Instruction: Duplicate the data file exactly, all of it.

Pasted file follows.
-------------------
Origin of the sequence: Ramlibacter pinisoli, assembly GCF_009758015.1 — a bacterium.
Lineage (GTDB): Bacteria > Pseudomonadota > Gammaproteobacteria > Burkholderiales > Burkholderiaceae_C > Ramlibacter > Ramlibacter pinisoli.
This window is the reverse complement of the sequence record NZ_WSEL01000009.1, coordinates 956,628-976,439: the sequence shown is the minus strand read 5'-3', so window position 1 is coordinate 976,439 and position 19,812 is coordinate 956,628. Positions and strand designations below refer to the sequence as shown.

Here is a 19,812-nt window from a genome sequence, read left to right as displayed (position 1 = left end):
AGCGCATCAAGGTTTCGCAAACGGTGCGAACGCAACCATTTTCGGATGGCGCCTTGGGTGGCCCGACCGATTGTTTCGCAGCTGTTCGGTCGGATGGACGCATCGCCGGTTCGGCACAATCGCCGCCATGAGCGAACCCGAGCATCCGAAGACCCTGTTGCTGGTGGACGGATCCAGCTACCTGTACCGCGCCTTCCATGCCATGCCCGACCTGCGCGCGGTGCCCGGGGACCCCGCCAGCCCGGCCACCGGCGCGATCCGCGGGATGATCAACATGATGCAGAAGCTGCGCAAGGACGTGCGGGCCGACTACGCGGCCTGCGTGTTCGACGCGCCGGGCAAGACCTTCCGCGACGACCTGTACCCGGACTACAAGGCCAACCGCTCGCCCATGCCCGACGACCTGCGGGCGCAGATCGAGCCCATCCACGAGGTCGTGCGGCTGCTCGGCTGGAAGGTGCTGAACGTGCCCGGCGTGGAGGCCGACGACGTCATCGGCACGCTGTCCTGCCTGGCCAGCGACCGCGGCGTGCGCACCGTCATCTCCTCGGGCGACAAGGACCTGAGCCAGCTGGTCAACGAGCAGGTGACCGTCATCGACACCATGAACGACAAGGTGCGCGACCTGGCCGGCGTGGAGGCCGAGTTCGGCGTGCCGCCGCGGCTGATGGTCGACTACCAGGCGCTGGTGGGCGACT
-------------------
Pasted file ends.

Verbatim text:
Origin of the sequence: Ramlibacter pinisoli, assembly GCF_009758015.1 — a bacterium.
Lineage (GTDB): Bacteria > Pseudomonadota > Gammaproteobacteria > Burkholderiales > Burkholderiaceae_C > Ramlibacter > Ramlibacter pinisoli.
This window is the reverse complement of the sequence record NZ_WSEL01000009.1, coordinates 956,628-976,439: the sequence shown is the minus strand read 5'-3', so window position 1 is coordinate 976,439 and position 19,812 is coordinate 956,628. Positions and strand designations below refer to the sequence as shown.

Here is a 19,812-nt window from a genome sequence, read left to right as displayed (position 1 = left end):
AGCGCATCAAGGTTTCGCAAACGGTGCGAACGCAACCATTTTCGGATGGCGCCTTGGGTGGCCCGACCGATTGTTTCGCAGCTGTTCGGTCGGATGGACGCATCGCCGGTTCGGCACAATCGCCGCCATGAGCGAACCCGAGCATCCGAAGACCCTGTTGCTGGTGGACGGATCCAGCTACCTGTACCGCGCCTTCCATGCCATGCCCGACCTGCGCGCGGTGCCCGGGGACCCCGCCAGCCCGGCCACCGGCGCGATCCGCGGGATGATCAACATGATGCAGAAGCTGCGCAAGGACGTGCGGGCCGACTACGCGGCCTGCGTGTTCGACGCGCCGGGCAAGACCTTCCGCGACGACCTGTACCCGGACTACAAGGCCAACCGCTCGCCCATGCCCGACGACCTGCGGGCGCAGATCGAGCCCATCCACGAGGTCGTGCGGCTGCTCGGCTGGAAGGTGCTGAACGTGCCCGGCGTGGAGGCCGACGACGTCATCGGCACGCTGTCCTGCCTGGCCAGCGACCGCGGCGTGCGCACCGTCATCTCCTCGGGCGACAAGGACCTGAGCCAGCTGGTCAACGAGCAGGTGACCGTCATCGACACCATGAACGACAAGGTGCGCGACCTGGCCGGCGTGGAGGCCGAGTTCGGCGTGCCGCCGCGGCTGATGGTCGACTACCAGGCGCTGGTGGGCGACT